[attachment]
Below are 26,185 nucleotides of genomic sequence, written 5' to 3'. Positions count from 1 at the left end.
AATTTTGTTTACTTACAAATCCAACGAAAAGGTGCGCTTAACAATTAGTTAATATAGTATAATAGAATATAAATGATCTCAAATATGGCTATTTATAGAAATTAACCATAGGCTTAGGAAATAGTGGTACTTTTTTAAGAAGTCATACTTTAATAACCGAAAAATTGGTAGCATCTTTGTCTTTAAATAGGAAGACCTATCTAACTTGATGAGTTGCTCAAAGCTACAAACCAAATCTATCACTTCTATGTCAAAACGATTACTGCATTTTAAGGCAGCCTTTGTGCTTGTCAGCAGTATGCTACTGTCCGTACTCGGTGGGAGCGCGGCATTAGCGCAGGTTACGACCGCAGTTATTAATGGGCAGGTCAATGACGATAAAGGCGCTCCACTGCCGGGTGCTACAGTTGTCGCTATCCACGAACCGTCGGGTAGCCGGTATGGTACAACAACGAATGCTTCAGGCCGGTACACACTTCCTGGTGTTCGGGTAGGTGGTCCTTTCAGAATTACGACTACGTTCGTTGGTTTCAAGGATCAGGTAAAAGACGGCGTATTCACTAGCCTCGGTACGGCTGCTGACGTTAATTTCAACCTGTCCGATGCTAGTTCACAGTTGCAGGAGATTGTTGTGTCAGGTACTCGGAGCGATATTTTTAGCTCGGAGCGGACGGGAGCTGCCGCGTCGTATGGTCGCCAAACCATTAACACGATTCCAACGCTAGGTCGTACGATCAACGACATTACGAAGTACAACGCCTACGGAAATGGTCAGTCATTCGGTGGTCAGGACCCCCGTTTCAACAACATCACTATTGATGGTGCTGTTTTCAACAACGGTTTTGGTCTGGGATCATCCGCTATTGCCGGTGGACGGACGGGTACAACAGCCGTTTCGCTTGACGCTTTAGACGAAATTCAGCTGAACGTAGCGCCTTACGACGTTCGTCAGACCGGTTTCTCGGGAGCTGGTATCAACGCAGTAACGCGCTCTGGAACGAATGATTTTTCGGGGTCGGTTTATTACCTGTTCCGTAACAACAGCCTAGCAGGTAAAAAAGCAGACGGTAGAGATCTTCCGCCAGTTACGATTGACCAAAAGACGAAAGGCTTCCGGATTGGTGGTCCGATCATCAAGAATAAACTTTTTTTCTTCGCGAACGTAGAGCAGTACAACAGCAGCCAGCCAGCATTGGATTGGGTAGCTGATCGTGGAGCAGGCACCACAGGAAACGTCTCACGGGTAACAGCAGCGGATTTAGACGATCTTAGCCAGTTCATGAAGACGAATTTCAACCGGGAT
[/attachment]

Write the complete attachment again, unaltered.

Below are 26,185 nucleotides of genomic sequence, written 5' to 3'. Positions count from 1 at the left end.
AATTTTGTTTACTTACAAATCCAACGAAAAGGTGCGCTTAACAATTAGTTAATATAGTATAATAGAATATAAATGATCTCAAATATGGCTATTTATAGAAATTAACCATAGGCTTAGGAAATAGTGGTACTTTTTTAAGAAGTCATACTTTAATAACCGAAAAATTGGTAGCATCTTTGTCTTTAAATAGGAAGACCTATCTAACTTGATGAGTTGCTCAAAGCTACAAACCAAATCTATCACTTCTATGTCAAAACGATTACTGCATTTTAAGGCAGCCTTTGTGCTTGTCAGCAGTATGCTACTGTCCGTACTCGGTGGGAGCGCGGCATTAGCGCAGGTTACGACCGCAGTTATTAATGGGCAGGTCAATGACGATAAAGGCGCTCCACTGCCGGGTGCTACAGTTGTCGCTATCCACGAACCGTCGGGTAGCCGGTATGGTACAACAACGAATGCTTCAGGCCGGTACACACTTCCTGGTGTTCGGGTAGGTGGTCCTTTCAGAATTACGACTACGTTCGTTGGTTTCAAGGATCAGGTAAAAGACGGCGTATTCACTAGCCTCGGTACGGCTGCTGACGTTAATTTCAACCTGTCCGATGCTAGTTCACAGTTGCAGGAGATTGTTGTGTCAGGTACTCGGAGCGATATTTTTAGCTCGGAGCGGACGGGAGCTGCCGCGTCGTATGGTCGCCAAACCATTAACACGATTCCAACGCTAGGTCGTACGATCAACGACATTACGAAGTACAACGCCTACGGAAATGGTCAGTCATTCGGTGGTCAGGACCCCCGTTTCAACAACATCACTATTGATGGTGCTGTTTTCAACAACGGTTTTGGTCTGGGATCATCCGCTATTGCCGGTGGACGGACGGGTACAACAGCCGTTTCGCTTGACGCTTTAGACGAAATTCAGCTGAACGTAGCGCCTTACGACGTTCGTCAGACCGGTTTCTCGGGAGCTGGTATCAACGCAGTAACGCGCTCTGGAACGAATGATTTTTCGGGGTCGGTTTATTACCTGTTCCGTAACAACAGCCTAGCAGGTAAAAAAGCAGACGGTAGAGATCTTCCGCCAGTTACGATTGACCAAAAGACGAAAGGCTTCCGGATTGGTGGTCCGATCATCAAGAATAAACTTTTTTTCTTCGCGAACGTAGAGCAGTACAACAGCAGCCAGCCAGCATTGGATTGGGTAGCTGATCGTGGAGCAGGCACCACAGGAAACGTCTCACGGGTAACAGCAGCGGATTTAGACGATCTTAGCCAGTTCATGAAGACGAATTTCAACCGGGAT